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Fried arugula bread

February 20, 2010

You may have noticed that yesterday’s white bean soup recipe had no carbohydrates in it.  Did I just toss some crusty bread alongside?  Well, I could have, and did for the leftovers, but for the main meal, which gave me ample time to play in the kitchen, I made fried arugula bread.

What on earth is fried arugula bread?  Well, it’s a lot like Chinese scallion pancakes.  In fact, it’s based on a fried scallion pancake from Judith and Evan Jones’ The Book of Bread.  I didn’t have any scallions, but figured a strongly flavored herb would substitute nicely.  And it did.  The peppery flavor of the arugula held up with the minimal frying.  Different from the scallions, but still tasty.  And very good with soup.

  • 1/2 Cup all-purpose flour
  • 1/2 Cup whole wheat pastry flour
  • 1 Cup water
  • 3 Tablespoons fat of you choice at room temperature: olive oil, butter, lard (I usually use melted butter)
  • 3/4 Cup arugula, cut chiffonade
  • salt to taste
  • peanut oil or the like for frying

Mix the flour and water together until you have a cohesive mass; then turn on to a lightly floured surface.  Dough will be sticky and you will likely need to knead in more flour to make a smooth ball.  Let the dough sit for 10 minutes.

Divide dough into equal balls: the Jones’ divide into thirds; I prefer quarters because they’re a little smaller and easier to divide evenly between two people.  Roll out one ball on a floured surface with floured rolling-pin.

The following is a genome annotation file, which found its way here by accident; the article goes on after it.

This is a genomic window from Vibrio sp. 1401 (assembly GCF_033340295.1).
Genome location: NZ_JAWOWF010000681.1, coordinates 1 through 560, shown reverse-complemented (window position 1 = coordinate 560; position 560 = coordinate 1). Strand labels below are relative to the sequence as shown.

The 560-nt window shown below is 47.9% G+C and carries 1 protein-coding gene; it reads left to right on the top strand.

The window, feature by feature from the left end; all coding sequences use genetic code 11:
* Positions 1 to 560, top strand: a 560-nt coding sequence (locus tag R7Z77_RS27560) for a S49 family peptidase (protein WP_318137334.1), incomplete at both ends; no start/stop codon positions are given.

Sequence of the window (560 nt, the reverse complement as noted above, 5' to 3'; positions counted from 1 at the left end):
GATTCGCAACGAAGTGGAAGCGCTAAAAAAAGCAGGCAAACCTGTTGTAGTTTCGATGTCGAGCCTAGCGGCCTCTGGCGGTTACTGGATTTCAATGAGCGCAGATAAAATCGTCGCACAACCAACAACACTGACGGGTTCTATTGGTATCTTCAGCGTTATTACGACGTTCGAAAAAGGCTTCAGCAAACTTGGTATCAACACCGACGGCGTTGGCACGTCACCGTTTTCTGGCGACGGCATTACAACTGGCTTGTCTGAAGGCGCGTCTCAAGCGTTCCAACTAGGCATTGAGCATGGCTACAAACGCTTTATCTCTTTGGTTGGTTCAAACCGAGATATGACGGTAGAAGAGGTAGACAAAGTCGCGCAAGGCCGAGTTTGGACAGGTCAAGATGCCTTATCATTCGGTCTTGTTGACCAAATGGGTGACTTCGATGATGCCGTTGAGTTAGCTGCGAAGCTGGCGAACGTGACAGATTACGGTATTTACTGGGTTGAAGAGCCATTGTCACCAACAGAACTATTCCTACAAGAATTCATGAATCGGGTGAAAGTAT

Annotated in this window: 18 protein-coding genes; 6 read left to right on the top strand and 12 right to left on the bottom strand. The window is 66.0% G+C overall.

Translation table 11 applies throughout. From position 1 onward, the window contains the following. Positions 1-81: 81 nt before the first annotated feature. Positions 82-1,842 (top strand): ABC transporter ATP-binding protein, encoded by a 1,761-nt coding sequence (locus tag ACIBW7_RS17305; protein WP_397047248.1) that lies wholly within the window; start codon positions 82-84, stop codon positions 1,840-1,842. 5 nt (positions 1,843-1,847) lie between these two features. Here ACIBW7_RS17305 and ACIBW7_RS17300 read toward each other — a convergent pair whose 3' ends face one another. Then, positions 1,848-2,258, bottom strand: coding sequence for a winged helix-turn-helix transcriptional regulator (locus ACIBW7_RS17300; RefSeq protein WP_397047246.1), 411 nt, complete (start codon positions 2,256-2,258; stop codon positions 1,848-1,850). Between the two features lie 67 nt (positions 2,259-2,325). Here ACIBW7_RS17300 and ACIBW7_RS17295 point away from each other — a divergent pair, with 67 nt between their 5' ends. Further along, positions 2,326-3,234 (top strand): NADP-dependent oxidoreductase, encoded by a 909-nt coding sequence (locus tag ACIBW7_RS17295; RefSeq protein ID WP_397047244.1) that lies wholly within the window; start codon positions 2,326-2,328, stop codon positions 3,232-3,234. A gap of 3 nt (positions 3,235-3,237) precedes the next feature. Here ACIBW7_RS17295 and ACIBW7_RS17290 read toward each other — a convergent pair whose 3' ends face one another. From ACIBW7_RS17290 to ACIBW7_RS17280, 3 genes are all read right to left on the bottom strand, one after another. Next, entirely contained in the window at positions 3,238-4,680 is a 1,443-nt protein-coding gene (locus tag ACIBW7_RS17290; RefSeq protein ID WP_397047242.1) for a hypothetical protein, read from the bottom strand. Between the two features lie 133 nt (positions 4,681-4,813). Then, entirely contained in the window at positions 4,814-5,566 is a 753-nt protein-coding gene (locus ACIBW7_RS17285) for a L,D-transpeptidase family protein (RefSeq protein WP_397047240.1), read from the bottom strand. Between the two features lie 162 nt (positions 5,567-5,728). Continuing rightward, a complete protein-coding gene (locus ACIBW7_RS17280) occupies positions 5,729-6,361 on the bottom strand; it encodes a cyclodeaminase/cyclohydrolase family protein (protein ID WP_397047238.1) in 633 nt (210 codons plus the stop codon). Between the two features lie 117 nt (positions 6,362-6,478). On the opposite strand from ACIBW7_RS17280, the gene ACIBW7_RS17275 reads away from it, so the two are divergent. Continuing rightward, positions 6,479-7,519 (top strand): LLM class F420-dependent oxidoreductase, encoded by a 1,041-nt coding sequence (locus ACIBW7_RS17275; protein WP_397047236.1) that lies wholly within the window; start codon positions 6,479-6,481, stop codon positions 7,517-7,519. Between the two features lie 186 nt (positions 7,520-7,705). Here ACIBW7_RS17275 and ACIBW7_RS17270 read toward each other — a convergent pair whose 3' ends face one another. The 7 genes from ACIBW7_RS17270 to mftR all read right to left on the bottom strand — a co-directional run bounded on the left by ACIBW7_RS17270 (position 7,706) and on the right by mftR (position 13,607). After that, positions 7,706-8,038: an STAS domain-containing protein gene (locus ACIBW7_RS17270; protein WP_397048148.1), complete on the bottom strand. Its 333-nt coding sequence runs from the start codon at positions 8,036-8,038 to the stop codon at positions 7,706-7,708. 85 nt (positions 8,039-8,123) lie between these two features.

When you’ve got a thin (about the width of  dumpling wrappers or pierogi dough) round (or square . . . mine never roll out into perfect rounds), brush with 1/3 or 1/4 of your fat of choice, sprinkle liberally with salt and 1/3 or 1/4 of your arugula.

Roll up the circle or square and twist the roll like a rope.  Spiral the rope around itself and roll that out–but not as thin as before, maybe 1/2 inch thick.  Some of the arugula will break through, but you want most of it cradled by the dough.

Fry in medium hot oil (about what you’d use for breakfast pancakes–hot enough to cook but not so hot anything burns or smokes) until golden; flip and fry that side until golden as well.  Use tinfoil or a warmed oven/toaster oven to keep the fried breads hot while you repeat the steps with the remaining balls of dough.  Cut into quarters or sixths or some other desirable fraction and serve hot.

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